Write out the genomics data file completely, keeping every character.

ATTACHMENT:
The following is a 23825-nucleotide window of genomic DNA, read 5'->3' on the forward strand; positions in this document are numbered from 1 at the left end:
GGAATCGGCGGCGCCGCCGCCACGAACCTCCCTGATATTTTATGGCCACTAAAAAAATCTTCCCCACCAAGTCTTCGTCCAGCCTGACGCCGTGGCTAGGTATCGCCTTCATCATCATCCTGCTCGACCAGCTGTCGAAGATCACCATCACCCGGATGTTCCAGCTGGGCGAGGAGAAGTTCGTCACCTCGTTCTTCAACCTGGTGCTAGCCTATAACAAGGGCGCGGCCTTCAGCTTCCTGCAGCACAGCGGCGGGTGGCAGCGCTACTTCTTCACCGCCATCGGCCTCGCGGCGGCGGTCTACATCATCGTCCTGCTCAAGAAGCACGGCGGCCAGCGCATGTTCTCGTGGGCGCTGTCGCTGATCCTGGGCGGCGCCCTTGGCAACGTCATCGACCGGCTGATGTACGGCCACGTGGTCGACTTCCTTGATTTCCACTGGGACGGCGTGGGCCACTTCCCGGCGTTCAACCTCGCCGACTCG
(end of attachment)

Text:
The following is a 23825-nucleotide window of genomic DNA, read 5'->3' on the forward strand; positions in this document are numbered from 1 at the left end:
GGAATCGGCGGCGCCGCCGCCACGAACCTCCCTGATATTTTATGGCCACTAAAAAAATCTTCCCCACCAAGTCTTCGTCCAGCCTGACGCCGTGGCTAGGTATCGCCTTCATCATCATCCTGCTCGACCAGCTGTCGAAGATCACCATCACCCGGATGTTCCAGCTGGGCGAGGAGAAGTTCGTCACCTCGTTCTTCAACCTGGTGCTAGCCTATAACAAGGGCGCGGCCTTCAGCTTCCTGCAGCACAGCGGCGGGTGGCAGCGCTACTTCTTCACCGCCATCGGCCTCGCGGCGGCGGTCTACATCATCGTCCTGCTCAAGAAGCACGGCGGCCAGCGCATGTTCTCGTGGGCGCTGTCGCTGATCCTGGGCGGCGCCCTTGGCAACGTCATCGACCGGCTGATGTACGGCCACGTGGTCGACTTCCTTGATTTCCACTGGGACGGCGTGGGCCACTTCCCGGCGTTCAACCTCGCCGACTCG